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tv   Bloomberg Markets Americas  Bloomberg  July 21, 2017 10:00am-11:00am EDT

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vonnie: here are the top stories mario draghi fails to talk the euro down and we will look at what's next for stocks and currencies next. striking the right balance is about to get harder. rising on president donald trump as the robert mueller probe expands. with his legal team followed. what a dear fire has central prosecutor? the burning question of the day. julie hyman is here with more burning questions. why the selloff? julie: its earnings.
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it's tracking down the major averages. we have numbers from some big companies today. that's were the drag appears to be coming from is all three major averages selling off. as generalbiggest electric that stock is falling sharply. we are showing a two day chart. the reaction to the earnings numbers, at one point today, the stock had its steepest drop in about two years time. it is still the biggest drop we have seen [no audio] vonnie: we will jump in because your microphone is having problems. will go state to nejra: -- we
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will go straight to nejra:. not a great start. as we look at the stoxx 600, we have five days of losses. let me fix my terminal so i will throw it back to you. i've more to tell you about european markets so come back to me. let's have a quick look at where the u.s. indices are trading. as julie was saying, the dow is down about half a percent. investors had to recalibrate their positions after major events on earnings. monetary policy and politics. our next guest says valuations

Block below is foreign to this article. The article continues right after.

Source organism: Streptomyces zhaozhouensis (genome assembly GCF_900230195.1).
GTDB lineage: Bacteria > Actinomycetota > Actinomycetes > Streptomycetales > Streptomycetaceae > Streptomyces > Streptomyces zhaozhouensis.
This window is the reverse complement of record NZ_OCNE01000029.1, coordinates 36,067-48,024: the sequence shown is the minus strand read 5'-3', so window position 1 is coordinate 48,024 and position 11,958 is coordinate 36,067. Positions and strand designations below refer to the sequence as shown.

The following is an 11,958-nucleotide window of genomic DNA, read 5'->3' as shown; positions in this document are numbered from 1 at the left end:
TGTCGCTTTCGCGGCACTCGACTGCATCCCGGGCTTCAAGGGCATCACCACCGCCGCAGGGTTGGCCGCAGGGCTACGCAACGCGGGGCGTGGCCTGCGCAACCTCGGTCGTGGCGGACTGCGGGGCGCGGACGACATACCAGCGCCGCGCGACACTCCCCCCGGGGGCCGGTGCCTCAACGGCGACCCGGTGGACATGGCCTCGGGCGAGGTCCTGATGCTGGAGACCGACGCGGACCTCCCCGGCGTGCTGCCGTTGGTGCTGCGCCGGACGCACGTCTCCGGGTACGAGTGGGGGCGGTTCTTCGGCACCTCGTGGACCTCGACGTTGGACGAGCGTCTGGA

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are not as high as they could be. joining us as the global chief investment officer at ubs world management handling $2 trillion in assets. often say there is no downside in buying equities. it never seems to change. what's the primary reason for your saying that today? >> we have changed our view a little bit. off our u.s. dollar high yield position and we have switched much more to relative trade so we can talk about that. right now thethat picture looks great. it's so great that you have to wonder if it can look better. on optimism is based continued central-bank stimulus, central banks globally have added about $1.8 trillion in